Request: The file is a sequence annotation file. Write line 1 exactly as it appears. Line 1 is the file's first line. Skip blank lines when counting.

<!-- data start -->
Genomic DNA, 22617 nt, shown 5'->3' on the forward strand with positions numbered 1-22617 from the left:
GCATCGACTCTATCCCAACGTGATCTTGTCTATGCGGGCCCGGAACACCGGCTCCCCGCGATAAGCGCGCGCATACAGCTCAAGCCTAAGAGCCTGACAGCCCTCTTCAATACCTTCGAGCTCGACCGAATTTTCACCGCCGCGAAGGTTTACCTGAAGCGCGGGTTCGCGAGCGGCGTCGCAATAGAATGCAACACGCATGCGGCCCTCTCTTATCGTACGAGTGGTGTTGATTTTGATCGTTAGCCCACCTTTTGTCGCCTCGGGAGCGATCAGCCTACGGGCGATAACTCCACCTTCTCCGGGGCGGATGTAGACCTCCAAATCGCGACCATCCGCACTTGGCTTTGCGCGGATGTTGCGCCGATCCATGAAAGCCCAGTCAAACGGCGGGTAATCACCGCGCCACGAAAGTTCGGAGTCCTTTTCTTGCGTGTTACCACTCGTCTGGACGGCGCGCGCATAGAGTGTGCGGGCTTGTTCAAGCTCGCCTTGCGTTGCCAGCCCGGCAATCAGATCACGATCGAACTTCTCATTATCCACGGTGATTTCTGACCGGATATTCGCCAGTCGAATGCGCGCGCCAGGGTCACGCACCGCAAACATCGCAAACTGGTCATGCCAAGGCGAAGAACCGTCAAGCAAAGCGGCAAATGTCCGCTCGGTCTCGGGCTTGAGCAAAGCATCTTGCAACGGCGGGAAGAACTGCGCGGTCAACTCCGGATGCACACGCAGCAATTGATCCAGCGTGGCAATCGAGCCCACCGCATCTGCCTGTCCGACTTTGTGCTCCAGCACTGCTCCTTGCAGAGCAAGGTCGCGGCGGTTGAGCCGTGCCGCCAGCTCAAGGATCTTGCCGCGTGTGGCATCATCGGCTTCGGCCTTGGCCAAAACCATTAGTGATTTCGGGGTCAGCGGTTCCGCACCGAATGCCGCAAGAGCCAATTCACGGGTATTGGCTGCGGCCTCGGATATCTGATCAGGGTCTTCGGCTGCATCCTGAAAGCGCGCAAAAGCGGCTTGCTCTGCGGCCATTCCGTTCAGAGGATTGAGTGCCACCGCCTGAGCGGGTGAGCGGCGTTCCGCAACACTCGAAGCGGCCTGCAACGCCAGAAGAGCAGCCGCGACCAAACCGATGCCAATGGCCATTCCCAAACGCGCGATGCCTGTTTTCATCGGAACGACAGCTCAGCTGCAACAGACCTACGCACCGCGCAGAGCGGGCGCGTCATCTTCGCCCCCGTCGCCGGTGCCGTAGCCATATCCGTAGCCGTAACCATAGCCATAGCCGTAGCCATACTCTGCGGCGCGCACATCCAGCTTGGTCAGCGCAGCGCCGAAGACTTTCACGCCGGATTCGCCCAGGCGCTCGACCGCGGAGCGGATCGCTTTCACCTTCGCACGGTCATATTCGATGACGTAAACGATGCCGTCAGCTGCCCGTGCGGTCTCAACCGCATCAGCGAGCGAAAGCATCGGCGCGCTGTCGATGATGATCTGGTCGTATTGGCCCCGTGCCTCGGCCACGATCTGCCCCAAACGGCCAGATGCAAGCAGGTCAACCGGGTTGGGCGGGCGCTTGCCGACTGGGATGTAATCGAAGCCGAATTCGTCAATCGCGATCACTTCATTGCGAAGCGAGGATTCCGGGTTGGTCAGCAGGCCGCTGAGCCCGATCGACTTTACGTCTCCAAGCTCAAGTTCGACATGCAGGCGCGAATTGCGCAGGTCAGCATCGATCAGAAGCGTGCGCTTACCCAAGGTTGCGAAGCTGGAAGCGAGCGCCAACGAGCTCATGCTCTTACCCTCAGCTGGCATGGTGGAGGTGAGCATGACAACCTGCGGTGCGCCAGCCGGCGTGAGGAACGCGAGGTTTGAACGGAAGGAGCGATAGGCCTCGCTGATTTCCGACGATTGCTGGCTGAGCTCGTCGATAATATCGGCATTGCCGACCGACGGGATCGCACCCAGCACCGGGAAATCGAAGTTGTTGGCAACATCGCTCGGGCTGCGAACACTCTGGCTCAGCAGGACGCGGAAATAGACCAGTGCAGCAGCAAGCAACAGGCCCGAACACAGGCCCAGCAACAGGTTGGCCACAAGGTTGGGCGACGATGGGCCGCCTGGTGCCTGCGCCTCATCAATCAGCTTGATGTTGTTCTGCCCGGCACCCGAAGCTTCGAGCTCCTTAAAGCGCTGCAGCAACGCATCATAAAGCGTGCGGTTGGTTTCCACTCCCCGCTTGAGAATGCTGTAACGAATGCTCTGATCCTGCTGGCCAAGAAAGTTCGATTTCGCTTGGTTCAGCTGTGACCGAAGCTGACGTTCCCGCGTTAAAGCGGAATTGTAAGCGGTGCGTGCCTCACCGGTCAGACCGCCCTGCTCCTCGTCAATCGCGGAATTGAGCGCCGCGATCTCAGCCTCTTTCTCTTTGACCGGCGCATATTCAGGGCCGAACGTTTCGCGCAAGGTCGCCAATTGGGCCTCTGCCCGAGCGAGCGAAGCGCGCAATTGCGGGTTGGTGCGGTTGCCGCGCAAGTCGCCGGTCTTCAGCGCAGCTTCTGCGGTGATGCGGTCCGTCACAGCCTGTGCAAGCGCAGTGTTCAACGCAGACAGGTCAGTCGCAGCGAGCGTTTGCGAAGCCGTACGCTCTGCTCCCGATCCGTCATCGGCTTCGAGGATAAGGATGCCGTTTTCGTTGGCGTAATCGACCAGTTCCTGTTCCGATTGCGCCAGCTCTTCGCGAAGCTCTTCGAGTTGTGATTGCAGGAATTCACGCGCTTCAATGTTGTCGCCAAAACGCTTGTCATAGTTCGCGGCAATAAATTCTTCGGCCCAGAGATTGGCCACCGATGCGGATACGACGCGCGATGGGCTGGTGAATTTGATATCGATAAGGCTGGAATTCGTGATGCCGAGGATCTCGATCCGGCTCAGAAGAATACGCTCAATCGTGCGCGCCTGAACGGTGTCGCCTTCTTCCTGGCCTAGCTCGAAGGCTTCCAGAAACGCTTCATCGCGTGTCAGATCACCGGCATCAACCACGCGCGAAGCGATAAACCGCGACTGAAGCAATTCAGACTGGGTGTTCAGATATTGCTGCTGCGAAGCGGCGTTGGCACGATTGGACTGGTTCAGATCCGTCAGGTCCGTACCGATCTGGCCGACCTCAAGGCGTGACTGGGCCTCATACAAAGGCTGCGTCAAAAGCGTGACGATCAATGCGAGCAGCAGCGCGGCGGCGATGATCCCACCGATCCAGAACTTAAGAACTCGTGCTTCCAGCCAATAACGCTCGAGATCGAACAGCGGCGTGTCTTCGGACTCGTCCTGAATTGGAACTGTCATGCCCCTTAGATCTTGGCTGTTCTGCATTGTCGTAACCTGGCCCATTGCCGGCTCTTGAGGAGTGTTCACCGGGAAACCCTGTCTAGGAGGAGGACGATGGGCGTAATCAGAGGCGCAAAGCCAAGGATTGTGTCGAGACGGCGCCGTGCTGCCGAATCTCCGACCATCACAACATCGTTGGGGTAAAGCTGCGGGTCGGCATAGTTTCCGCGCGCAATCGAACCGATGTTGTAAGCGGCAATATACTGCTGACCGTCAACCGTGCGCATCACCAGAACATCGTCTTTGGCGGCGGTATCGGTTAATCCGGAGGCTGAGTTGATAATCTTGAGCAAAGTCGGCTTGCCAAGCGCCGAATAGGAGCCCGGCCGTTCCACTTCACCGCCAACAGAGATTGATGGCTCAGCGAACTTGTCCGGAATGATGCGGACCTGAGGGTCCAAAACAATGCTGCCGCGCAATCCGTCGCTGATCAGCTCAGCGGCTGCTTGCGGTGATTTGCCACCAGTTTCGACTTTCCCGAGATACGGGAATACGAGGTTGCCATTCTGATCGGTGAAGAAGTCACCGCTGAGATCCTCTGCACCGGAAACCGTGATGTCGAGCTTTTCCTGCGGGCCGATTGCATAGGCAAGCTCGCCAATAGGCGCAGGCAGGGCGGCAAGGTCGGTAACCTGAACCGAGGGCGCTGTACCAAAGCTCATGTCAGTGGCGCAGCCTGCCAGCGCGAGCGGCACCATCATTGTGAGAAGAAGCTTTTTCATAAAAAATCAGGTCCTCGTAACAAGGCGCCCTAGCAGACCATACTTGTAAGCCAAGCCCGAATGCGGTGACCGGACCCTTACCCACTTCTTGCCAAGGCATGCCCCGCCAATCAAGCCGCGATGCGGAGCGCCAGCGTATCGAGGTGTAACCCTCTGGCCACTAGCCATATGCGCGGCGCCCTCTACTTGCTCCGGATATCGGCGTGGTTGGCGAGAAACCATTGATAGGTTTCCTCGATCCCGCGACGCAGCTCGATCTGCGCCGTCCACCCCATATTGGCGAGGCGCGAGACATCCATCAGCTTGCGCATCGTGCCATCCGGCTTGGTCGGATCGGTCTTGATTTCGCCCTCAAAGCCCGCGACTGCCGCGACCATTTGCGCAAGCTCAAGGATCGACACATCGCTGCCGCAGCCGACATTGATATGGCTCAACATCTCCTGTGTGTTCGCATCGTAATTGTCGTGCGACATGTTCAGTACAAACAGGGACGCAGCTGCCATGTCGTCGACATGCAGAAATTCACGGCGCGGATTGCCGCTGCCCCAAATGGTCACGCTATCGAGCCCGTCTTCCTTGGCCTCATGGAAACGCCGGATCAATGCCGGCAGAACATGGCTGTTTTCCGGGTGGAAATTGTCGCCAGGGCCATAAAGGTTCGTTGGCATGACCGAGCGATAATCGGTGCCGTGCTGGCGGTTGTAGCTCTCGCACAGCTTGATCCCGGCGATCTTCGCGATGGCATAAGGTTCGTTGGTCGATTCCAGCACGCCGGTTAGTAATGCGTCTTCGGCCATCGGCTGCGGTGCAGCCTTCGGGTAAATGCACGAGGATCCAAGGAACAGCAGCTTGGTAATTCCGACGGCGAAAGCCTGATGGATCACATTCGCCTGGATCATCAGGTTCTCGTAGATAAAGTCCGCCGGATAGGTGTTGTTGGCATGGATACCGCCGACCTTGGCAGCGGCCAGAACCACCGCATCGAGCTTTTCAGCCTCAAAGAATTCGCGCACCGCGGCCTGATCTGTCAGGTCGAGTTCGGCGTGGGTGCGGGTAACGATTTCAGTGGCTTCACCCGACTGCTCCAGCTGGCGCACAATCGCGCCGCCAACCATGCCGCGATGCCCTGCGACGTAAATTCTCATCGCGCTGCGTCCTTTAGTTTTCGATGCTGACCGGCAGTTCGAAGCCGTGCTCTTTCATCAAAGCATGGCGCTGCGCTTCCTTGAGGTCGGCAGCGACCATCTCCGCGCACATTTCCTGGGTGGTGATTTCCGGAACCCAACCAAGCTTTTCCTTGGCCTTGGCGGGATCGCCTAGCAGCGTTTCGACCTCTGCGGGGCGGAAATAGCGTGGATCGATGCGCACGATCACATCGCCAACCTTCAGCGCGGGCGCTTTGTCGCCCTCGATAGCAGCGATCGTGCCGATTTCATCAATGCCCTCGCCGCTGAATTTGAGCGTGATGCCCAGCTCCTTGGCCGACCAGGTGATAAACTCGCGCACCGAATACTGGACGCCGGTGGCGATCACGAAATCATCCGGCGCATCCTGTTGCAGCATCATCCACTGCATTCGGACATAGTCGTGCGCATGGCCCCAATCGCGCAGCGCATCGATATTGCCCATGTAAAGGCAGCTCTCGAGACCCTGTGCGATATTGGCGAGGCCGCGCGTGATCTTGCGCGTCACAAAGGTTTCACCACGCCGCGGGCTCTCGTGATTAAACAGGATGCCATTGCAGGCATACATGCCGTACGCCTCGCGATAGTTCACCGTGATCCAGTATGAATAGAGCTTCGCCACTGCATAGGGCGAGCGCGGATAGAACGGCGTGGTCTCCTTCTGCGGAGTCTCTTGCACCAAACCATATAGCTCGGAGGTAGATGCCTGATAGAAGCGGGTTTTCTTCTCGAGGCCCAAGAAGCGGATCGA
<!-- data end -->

Genomic DNA, 22617 nt, shown 5'->3' on the forward strand with positions numbered 1-22617 from the left: